Australian Supercross Champion Stephen Gall

Australian Supercross Champion Stephen Gall

Australian Supercross Champion Stephen Gall

Stephen Gall Supercross 1983
Stephen Gall Bunbury Supercross
Stephen Gall Supercross 1984 - Chelsea Stadium (London) presentation with Leif Niklasson Sweden

Photo: [Left]  Australian SuperXhero from the 1970s-1980s era  – Stephen Gall  at the 1983 Fremantle Supercross;  [Top right] Gall winning  WA’s first “real” supercross event at Bunbury  (By Peter Kitchingman); and [bottom right] Victory celebrations for Gall with  Swede Leif Niklasson at the 1984  World Masters of Supercross  at the Chelsea F.C. stadium in London.

Stephen Gall - Australia's first SuperXhero

Australia’s first “real” supercross-style race event, as we know the sport today, was held at Sydney’s Parramatta Raceway in 1978. Speedway promoter, Sid Hopping had a man-made motocross track built inside the confines of his clay speedway venue and a three-round series played out.

Mr. Motocross series rivals Stephen Gall and Anthony Gunter were the star attractions with
Gunther winning the Unlimited class ahead of Gall, who won the 250cc class, with the two riders winning Yamaha YZs as the major prizes, supplied by the major sponsor – the Brian Collins Motorcycles dealership.

During the late 1970s, speedway promoters in WA, NSW and QLD hosted stadium motocross events, copying the idea from the United States at the Los Angeles Coliseum in 1972. The event paved the way for constructed, stadium-based motocross events known as “supercross”, which took the world by storm.

supercross circuits - From speedways to indoor stadiums

The speedway venues eventually moved to indoor stadiums in major cities with thousands of new fans able to see all the racing from comfortable grand stand seats.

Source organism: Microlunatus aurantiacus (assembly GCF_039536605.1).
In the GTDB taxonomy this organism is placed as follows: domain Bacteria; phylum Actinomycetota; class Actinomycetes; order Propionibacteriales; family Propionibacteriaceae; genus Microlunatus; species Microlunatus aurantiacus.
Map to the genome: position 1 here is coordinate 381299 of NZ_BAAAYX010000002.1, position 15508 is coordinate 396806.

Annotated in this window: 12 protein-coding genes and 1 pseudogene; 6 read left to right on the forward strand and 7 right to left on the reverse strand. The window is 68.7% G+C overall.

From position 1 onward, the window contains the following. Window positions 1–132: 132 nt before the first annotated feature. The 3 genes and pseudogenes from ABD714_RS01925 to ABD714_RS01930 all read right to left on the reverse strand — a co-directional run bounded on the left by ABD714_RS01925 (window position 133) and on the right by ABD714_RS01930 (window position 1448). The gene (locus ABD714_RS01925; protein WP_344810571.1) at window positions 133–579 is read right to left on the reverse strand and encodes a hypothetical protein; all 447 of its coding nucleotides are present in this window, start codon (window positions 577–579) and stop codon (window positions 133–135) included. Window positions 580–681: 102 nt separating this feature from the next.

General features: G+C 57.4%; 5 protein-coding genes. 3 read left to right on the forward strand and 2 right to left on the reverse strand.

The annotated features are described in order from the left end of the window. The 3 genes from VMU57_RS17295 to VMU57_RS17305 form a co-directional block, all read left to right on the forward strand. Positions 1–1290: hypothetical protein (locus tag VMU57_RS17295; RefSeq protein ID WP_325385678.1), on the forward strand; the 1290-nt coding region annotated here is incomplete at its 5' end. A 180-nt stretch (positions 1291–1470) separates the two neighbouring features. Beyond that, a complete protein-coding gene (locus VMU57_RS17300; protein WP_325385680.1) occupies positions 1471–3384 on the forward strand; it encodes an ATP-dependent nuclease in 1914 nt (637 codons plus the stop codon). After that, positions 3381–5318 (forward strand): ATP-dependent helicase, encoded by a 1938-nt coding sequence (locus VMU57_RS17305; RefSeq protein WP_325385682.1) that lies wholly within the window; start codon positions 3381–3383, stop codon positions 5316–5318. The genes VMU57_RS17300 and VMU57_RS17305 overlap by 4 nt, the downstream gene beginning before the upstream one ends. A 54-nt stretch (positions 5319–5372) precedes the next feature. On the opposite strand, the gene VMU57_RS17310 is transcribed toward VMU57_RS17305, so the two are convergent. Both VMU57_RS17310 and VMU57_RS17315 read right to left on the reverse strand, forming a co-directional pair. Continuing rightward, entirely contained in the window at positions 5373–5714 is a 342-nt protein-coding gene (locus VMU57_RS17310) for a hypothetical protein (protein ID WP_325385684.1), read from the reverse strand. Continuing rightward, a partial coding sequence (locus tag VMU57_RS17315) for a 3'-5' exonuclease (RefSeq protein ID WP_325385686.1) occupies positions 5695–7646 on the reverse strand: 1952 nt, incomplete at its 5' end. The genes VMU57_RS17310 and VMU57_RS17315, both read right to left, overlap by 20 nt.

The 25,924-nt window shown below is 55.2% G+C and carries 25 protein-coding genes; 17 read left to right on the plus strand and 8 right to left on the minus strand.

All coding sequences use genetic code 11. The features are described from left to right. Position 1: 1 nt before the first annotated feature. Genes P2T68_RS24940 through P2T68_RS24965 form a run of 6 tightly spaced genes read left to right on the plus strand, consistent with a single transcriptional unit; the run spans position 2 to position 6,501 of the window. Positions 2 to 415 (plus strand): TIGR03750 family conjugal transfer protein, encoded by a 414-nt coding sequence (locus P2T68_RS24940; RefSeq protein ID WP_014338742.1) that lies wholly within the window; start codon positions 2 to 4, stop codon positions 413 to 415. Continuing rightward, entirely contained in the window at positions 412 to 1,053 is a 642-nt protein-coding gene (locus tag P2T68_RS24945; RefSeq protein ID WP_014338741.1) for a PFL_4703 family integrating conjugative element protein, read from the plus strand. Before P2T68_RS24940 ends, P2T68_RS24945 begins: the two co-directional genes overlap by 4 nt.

The Sydney Supercross on 18 April 1980 was Australia’s first indoor stadium supercross event with Stephen Gall taking it right up to the visiting Americans. Gall led US Supercross Champion Rex Staten for almost the entire 20-lap final, until Staten won in controversial style after T-boning Gall with just laps remaining.

With American three-times “Stefan’s Superbowl of Motocross” winner Mike Bell blitzing the opposition in Brisbane, Gall realised that the Americans were more advanced in technique and stamina, so at the start of 1980 he and Gunter travelled to race and train in the United States with Gall taking his fitness to a new level.

With his increased fitness and technique, he quickly adapted to this new branch of the sport and won most of the earliest supercross events in this country.

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Gall’s big international supercross wins

Placegetters in the 1980 Coca-Cola Superbowl of Motocross in Sydney [L-R] Rex Staten (first), Stephen Gall (third) and Marty Smith (second)
Stephen Gall Supercross - Beating Jimmy Weinart in 1981 Sydney Supercross

After his disappointment at the inaugural 1980 Sydney Supercross, Gall made amends in 1981 to beat American Jim Wienert at the Sydney Showground in front of 20,000 fans who were chanting ‘Go Gall’ throughout the race to urge him on, which Stephen describes as one of the highlights of his supercross career.